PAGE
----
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"Reasonable progress" is being made on the Welsh rollout of super-fast broadband, it has been claimed.

A report from Huw Vaughan Thomas, the Auditor General for Wales, revealed that, at the end of 2014, the Superfast Cymru project had passed the halfway stage.

By the end of 2016, the Welsh Government is aiming to pass 700,000 premises with super-fast broadband.

Homes and businesses in rural parts of the country are being targeted in particular by the scheme, in a bid to improve connectivity and increase access to digital services.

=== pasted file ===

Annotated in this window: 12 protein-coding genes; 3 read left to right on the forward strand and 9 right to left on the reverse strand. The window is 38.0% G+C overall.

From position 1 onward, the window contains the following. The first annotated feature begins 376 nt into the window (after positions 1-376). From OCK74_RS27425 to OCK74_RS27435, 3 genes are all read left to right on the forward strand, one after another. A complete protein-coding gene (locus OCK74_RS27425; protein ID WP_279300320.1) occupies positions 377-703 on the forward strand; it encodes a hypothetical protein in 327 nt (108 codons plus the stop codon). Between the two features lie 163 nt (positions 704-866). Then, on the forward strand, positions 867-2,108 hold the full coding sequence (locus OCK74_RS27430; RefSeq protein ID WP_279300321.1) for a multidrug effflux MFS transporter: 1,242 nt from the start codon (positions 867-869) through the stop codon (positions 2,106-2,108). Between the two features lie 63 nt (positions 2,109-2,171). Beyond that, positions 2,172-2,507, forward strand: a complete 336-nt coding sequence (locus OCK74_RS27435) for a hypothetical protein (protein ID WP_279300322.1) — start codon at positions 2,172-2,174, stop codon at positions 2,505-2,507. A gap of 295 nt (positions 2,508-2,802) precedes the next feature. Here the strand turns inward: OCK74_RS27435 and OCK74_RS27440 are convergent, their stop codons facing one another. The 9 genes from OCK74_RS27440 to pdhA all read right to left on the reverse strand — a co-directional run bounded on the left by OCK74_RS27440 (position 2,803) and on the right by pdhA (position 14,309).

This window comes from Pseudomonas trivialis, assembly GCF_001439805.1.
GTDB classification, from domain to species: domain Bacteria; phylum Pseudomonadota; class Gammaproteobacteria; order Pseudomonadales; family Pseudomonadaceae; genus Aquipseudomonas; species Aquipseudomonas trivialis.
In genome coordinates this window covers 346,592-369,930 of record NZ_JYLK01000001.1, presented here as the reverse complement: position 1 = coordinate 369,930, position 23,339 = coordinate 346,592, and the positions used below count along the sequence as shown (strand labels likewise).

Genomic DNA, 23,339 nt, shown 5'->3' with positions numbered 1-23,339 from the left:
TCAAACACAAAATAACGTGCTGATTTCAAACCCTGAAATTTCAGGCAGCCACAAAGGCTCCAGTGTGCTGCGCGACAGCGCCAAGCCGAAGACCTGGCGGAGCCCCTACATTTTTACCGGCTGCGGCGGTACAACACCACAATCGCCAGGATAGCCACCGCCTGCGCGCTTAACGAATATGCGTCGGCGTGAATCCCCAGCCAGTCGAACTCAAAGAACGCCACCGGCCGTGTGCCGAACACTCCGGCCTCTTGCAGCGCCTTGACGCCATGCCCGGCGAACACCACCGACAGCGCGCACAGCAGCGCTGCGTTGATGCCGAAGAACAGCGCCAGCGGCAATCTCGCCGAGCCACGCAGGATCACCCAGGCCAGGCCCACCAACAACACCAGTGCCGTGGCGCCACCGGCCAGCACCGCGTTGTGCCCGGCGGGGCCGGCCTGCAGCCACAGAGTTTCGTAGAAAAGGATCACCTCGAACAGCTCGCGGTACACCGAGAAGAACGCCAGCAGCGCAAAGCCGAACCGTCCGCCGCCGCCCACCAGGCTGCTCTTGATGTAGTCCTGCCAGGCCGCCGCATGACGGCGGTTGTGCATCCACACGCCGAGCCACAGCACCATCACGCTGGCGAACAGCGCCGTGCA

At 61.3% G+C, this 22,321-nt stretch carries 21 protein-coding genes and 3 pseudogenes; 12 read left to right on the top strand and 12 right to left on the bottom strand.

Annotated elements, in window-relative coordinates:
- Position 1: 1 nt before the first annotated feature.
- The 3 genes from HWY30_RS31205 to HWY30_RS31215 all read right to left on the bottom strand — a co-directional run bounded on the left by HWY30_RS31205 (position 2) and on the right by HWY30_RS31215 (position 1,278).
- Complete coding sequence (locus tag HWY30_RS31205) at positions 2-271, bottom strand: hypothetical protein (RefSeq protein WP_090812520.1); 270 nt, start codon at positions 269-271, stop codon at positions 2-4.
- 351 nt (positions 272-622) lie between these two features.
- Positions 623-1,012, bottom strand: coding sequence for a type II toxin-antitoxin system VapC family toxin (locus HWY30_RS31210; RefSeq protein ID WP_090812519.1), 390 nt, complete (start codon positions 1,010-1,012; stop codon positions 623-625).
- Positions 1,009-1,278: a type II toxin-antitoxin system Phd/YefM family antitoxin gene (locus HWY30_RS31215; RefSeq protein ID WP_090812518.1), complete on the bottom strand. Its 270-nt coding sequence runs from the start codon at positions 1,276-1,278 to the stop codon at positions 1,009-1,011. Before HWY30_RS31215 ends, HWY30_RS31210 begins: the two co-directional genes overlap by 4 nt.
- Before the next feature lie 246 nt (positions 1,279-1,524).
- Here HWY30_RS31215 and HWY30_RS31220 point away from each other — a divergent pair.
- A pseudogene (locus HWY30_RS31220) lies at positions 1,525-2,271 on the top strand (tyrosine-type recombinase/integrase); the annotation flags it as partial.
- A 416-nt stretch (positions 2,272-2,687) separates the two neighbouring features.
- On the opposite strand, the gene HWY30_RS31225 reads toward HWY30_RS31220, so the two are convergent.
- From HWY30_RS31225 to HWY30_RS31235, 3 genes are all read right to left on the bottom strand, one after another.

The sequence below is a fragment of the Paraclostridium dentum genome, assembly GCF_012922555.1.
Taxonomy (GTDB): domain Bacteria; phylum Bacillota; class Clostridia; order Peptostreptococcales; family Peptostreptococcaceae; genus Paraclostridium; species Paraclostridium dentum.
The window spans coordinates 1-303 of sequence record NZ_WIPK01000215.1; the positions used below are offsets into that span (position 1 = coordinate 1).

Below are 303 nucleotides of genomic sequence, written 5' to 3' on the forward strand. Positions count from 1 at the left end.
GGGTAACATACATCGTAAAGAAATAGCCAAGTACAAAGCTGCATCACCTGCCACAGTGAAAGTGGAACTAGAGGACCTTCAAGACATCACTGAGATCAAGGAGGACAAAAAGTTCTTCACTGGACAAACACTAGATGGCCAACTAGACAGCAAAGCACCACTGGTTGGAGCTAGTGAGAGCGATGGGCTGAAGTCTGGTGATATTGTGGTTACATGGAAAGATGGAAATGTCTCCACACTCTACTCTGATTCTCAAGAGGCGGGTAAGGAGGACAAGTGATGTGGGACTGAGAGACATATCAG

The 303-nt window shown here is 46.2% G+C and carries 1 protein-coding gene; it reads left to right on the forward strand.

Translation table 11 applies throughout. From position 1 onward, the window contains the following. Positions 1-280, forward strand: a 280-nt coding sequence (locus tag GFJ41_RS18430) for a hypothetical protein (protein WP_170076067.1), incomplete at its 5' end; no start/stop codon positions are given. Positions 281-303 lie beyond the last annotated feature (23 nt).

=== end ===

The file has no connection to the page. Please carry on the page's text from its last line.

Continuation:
Mr Thomas' report said a number of challenges remain for the project, and a number of difficult-to-connect areas remain in need of a network upgrade, reports the BBC.

It also pointed to some weaknesses in the project during the early stages.

However, the project said there are now "clear and appropriate arrangements in place" to ensure super-fast broadband is deployed effectively across rural Wales.

Back in February, BT revealed that more than one million households and businesses across Wales were able to connect to super-fast broadband.

The milestone was achieved through BT’s commercial fibre roll-out and Superfast Cymru.

Carwyn Jones, the First Minister of Wales, said this was "a tremendous achievement" and showed the impact the scheme was having along with the commercial roll out.

He added: "Superfast Cymru is bringing fast fibre broadband to communities across Wales which would not otherwise receive it."

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